AS A CHILD, Arnaud Djoum basked in the achievements of a golden generation including Rigobert Song, Samuel Eto’o and Patrick M’Boma as Cameroon dominated a continent. Tonight, he is just 90 minutes away from joining them in Indomitable Lions folklore.
Additional motivation is unlikely to be necessary.
However, if the Hearts midfielder did require extra inspiration ahead of taking to the field in Libreville, Gabon, then a quick glance at his phone should suffice.
The 27-year-old, born in the Cameroonian capital of Yaounde, has been inundated with pictures and videos from family in his home city, telling the story of a country gripped by football fever after Hugo Broos’ largely unheralded squad reached the final of the Africa Cup of Nations.
Without the superstar names of yesteryear – but with physicality, organisation and a wealth of team spirit – the giants of West African football are on the cusp of ending a barren spell stretching back to 2002 and claiming the famous trophy for the fifth time.
In a rare success story for Scotland on the world stage, a representative of the SPFL has been at the heart of it.
Djoum – an unassuming, modest character – has been humbled by the reaction to Cameroon’s run to the final, which will see them face Egypt this evening (19:00 GMT).
“My family are in Cameroon and they have been showing me what the atmosphere is like and how the people are reacting. The pictures and the videos are just amazing,” Djoum told Capital City Press, speaking from Cameroon’s base in Libreville.
“I have grandparents, uncles and friends in Cameroon and they have made sure I know exactly what is happening. I would love to make them proud.
“It is crazy, the people are so happy – they are dancing on the streets and celebrating. I was told that there has been a three-day party after we reached the final. It is something big, and unbelievable to be a part of.
“All the players hear about that and it makes us very proud and more determined to succeed. We want to win this for the people of Cameroon and give them more joy.
“What will it be like if we win the trophy? I think it will be like nothing I have ever experienced. That is the plan – to win this trophy and take it back to enjoy the celebrations with all of the fans.”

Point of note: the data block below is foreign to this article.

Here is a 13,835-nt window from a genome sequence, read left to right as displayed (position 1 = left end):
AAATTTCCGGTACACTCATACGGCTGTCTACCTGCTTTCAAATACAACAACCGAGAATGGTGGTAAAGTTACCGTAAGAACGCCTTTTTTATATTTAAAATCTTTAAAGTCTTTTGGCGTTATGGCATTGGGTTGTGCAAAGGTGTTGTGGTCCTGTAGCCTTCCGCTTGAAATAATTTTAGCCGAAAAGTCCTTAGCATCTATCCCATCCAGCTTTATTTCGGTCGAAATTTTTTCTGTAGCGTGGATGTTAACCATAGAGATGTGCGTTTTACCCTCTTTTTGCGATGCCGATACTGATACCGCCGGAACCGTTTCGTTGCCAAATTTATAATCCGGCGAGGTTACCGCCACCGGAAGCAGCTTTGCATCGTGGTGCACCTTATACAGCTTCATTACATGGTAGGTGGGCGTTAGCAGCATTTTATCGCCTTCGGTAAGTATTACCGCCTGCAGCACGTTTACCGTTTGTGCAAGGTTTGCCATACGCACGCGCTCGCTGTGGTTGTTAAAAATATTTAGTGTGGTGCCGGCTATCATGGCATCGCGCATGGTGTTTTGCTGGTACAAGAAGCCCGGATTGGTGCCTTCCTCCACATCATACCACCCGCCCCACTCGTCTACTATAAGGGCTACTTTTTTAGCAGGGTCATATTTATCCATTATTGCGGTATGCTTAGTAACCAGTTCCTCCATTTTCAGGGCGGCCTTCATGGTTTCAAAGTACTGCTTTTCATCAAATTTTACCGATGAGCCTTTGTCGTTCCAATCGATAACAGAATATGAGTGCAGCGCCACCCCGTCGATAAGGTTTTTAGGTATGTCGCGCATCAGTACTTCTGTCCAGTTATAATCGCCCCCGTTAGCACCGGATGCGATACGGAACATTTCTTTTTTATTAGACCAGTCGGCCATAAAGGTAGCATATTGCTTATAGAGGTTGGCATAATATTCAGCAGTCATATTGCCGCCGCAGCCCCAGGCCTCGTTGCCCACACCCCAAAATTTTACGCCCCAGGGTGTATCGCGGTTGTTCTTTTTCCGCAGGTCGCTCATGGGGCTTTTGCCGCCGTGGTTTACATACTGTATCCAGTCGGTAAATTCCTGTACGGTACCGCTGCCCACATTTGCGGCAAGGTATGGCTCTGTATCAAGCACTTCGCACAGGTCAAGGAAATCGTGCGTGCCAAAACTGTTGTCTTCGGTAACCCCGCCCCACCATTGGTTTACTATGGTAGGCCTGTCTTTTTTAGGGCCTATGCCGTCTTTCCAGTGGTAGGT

While Djoum was raised in Belgium and represented them at youth level, his decision to represent Cameroon is no marriage of convenience. Despite leaving Yaounde aged four, his passion for his native country has never wained.
He was glued to his television as a schoolboy when the indomitable Lions won this tournament in 2000 and 2002 and, while always fostering a dream to represent his nation, he never truly imagined he could one day emulate them.
“I still remember watching those games, I was a little boy and of course you dream of doing what they did,” Djoum continued. “You see the big names like Eto’o lift the trophy and make a name for Cameroonian football. That was a great achievement.
“To actually be here, is something that is hard to believe. But everyone has worked very hard for this opportunity. We are following some great teams and great players – but hopefully this group can create some history today.”
Djoum, much like Cameroon themselves, has grown into the tournament.
He did not feature in the group stage but has emerged as a key figure in heart of midfield for experienced coach Broos during the knockout phase, turning in a combative, all-action display during a fraught quarter-final win over much-fancied Senegal.
That encounter was decided on penalties after a 0-0 draw, with Africa’s most expensive footballer, Liverpool winger Sadio Mane, missing the decisive kick in a 5-4 win for Cameroon.
“That was the most memorable moment in the tournament for me,” he added. “To play against Senegal, with special players like Mane and [Balde] Keita was amazing. Just magical. You learn so much, and then to win the match on penalties was one of my best moments in football.”
Djoum deservedly retained his place in the starting line-up for Cameroon’s ultimately comfortable 2-0 win against Ghana to tee up a place in tonight’s continental showpiece – a fixture he now looks certain to start.
It is an astonishing reversal of fortunes for a player who was without a club just 18 months ago following an ill-fated stint in Poland with Lech Poznan. Hearts head coach Robbie Neilson salvaged his career and he has nothing but gratitude for the punt the Jambos took on him.
“All I can really do is say thank you,” he continued. “I will always appreciate Robbie Neilson bringing me to a club like Hearts and giving me the opportunity to play, perform well and enjoy my football.
“Hearts are a special club to me and have given me a lot – without them I would no have the chance to play for my country on this stage.”